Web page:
Pediatricians may receive three credit hours in Category I for the Physician's Recognition Award of the American Medical Association by reading the material in this issue and successfully answering the questions in the quiz below. To obtain credits, follow these instructions.
1. Read each of the articles carefully. Do not neglect the tables and other illustrative materials, as they have been selected to enhance your knowledge and understanding.
2. The following questions have been designed to provide a useful link between the articles in the issue and your everyday practice. Read each question, choose the correct answer, and record your answer on the CME Registration Form at the end of the quiz. Retain a copy of your answers so that they can be compared with the correct answers that will be sent to you later.
3. Type or print your full name and address and your Social Security number in the spaces provided on the CME Registration Form.
4. Send the completed form, with your check or money order for $ 1 8 made out to PEDIATRIC ANNALS CME CENTER, 6900 Grove Road. Thorofare. NJ 08086.
5. Your answers will be graded, and you will be advised that you have passed (or failed). An answer sheet containing all correct answers will be mailed to you. Review the parts of the articles dealing with any questions you have missed, and read the supplemental material on this aspect of the subject listed in the references in this issue.
6. Be sure to mail the form on or before the deadline listed on the CME Registration Form so that credit can be awarded. (After that date, the quiz will close, and correct answers will appear in the magazine.) Unanswered questions will be considered incorrect and so scored. A minimum score of 70 must be obtained in order for credits to be awarded.
As an organization accredited for continuing medical education, the Lenox Hill Hospital of New York designates this continuing medical education activity as meeting the criteria for three credit hours in Category I for Educational Materials for the Physician's Recognition Award of the American Medical Association, provided it has been completed according to instructions
Traumatic Brain Injury
1. Following head trauma, physiologic measurement scales such as the Glasgow Coma Scale (GCS) and the Children's Orientation and Amnesia Test are clinically useful for correlation with both eventual prognosis and future outcome.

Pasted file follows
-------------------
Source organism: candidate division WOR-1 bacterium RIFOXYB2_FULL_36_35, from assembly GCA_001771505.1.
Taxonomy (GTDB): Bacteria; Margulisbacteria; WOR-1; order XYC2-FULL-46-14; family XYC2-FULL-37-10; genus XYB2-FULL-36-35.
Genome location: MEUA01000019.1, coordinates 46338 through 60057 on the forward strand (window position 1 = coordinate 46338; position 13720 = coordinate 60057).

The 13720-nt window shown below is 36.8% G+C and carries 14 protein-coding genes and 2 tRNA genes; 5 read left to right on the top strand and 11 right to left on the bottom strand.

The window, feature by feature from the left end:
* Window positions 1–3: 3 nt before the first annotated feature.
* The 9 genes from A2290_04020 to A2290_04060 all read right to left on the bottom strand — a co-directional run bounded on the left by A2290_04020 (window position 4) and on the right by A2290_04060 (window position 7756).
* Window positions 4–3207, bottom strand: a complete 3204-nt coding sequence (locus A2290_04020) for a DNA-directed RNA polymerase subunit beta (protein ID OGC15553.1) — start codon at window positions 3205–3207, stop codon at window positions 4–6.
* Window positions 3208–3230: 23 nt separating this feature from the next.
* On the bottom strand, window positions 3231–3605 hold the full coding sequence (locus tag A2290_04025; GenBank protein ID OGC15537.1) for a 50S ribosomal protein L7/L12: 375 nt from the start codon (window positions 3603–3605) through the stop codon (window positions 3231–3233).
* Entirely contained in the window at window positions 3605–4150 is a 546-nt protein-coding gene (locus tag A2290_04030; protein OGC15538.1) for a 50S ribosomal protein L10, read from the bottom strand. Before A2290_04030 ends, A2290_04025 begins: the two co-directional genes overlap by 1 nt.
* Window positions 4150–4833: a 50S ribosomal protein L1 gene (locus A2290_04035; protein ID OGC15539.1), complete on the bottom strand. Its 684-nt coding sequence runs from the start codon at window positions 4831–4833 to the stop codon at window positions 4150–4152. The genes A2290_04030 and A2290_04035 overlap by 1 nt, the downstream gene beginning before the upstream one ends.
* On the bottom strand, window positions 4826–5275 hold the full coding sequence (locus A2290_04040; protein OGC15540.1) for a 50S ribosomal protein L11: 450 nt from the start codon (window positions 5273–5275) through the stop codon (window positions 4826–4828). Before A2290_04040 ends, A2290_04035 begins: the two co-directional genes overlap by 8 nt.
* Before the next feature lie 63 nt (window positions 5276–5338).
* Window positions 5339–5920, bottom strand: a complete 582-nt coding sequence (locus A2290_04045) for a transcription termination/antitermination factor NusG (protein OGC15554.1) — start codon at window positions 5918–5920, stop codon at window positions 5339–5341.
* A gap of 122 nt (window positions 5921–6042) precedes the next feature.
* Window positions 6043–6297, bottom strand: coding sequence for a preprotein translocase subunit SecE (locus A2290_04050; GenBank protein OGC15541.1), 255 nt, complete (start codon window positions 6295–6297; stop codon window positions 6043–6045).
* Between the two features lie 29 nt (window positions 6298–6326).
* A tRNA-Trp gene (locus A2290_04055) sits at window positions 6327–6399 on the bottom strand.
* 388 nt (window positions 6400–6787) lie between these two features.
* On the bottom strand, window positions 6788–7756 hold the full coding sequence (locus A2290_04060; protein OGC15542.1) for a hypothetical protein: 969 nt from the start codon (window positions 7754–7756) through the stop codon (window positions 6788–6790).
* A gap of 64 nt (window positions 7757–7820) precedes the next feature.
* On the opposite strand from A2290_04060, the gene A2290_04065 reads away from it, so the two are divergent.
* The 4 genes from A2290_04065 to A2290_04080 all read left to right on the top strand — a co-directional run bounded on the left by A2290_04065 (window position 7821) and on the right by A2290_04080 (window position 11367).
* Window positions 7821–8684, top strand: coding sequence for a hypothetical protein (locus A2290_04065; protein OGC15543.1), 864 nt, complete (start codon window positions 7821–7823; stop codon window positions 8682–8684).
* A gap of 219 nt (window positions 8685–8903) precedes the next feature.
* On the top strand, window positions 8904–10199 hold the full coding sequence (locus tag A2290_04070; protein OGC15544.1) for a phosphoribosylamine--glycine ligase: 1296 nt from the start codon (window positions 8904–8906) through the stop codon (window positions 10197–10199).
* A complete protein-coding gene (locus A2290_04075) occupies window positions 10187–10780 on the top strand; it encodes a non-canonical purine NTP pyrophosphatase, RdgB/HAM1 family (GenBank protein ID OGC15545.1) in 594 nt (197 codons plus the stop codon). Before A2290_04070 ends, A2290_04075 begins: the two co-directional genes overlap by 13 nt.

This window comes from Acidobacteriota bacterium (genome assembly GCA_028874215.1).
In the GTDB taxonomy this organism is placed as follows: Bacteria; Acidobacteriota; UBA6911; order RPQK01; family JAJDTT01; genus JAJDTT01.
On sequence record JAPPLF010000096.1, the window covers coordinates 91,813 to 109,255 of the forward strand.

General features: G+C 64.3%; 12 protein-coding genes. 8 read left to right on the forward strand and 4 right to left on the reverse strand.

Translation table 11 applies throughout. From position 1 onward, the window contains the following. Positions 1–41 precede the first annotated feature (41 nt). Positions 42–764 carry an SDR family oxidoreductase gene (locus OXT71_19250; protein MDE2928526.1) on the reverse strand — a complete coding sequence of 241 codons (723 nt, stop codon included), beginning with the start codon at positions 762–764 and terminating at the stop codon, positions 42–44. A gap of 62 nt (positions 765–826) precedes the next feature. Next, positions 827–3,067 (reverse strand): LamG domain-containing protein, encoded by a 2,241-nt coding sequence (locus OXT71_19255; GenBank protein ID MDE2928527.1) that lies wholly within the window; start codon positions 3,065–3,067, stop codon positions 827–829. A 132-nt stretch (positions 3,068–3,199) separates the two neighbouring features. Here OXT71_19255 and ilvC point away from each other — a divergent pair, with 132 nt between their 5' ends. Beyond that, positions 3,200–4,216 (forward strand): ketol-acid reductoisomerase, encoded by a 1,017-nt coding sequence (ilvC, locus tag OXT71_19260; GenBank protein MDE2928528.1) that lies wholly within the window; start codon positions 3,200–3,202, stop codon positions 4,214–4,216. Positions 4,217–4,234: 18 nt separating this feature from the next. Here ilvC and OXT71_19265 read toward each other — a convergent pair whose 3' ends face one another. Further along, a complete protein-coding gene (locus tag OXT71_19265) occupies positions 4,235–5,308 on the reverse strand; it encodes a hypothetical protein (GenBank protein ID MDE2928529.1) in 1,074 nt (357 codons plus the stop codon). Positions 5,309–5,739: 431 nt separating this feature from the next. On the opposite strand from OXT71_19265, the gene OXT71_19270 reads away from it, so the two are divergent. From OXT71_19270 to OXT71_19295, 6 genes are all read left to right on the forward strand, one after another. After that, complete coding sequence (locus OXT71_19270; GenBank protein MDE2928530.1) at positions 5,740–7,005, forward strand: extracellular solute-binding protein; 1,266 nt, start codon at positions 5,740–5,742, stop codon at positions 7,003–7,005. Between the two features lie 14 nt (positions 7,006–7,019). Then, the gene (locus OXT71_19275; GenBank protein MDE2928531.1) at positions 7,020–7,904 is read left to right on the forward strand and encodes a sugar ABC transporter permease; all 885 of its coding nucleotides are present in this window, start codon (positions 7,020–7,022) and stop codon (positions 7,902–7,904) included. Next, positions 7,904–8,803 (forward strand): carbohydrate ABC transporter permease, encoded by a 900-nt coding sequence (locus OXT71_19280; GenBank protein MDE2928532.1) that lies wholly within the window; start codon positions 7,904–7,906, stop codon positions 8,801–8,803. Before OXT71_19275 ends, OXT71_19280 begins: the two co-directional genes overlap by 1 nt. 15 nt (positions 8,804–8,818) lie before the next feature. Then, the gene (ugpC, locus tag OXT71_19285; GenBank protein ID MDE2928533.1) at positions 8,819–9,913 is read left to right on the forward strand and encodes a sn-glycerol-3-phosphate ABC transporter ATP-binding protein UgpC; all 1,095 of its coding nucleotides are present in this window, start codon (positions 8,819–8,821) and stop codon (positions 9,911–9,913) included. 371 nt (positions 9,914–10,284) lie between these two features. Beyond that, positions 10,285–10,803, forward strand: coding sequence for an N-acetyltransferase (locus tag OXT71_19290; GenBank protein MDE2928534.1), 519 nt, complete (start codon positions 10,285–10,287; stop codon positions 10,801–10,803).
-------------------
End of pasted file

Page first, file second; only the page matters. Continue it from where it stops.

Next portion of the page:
2. Following injuries of all types, the most comon reason for a visit of a young child to an emergency room is:
A. Burn-related injuries.
B. Water-related injuries.
C. Motor vehicle- related injuries.
D. Fall-related injuries.
3. Traumatic brain injury (TBI):
A. Is as common in females as males.
B. Accounts for as many as 75% of pediatric trauma deaths in trauma center case series.
C. Has a higher incidence in infants and toddlers than in older adolescents.
D. Is less common among poor children.
4. All of the following are true of fall-related injuries in children except:
A. Falls account for a greater proportion of TBI in preschoolers than in adolescents.
B. In toddlers, most serious brain injuries from falls occur from heights less than 10 feet.
C. Baby walkers offer no developmental advantage to children who use them, and their use should be discouraged.
D. Maximum safe height for playground equipment is approximately 5 feet.
5. Bicycle-related TBI:
A. Accounts for less than 10% of all hospitalized peditric head trauma.
B. Usually occurs only when bicycles collide with motor vehicles.
C. Is more common in adults than in children.
D. Can be decreased by as much as 88% through the use of helmets.
6. All of the following statements are true except:
A. Trauma continues to be the leading cause of death and disability among children in the United States today.
B. Children have a better chance of surviving any given brain injury than do adults.
C. Children have a better chance of recovery from any given brain injury than do adults.
D. The presence of a skull fracture is associated with an increased risk of intracranial injury.
7. Components of the GCS include all of the following except:
A. Verbal response.
B. Eye opening.
C. Social behavioral response.
D. Motor response.
8. The child who has a closed head injury:
A. Is protected from severe injury if the fontanelle and sutures are open.
B. Is more likely to have a subdural than an epidural hematoma.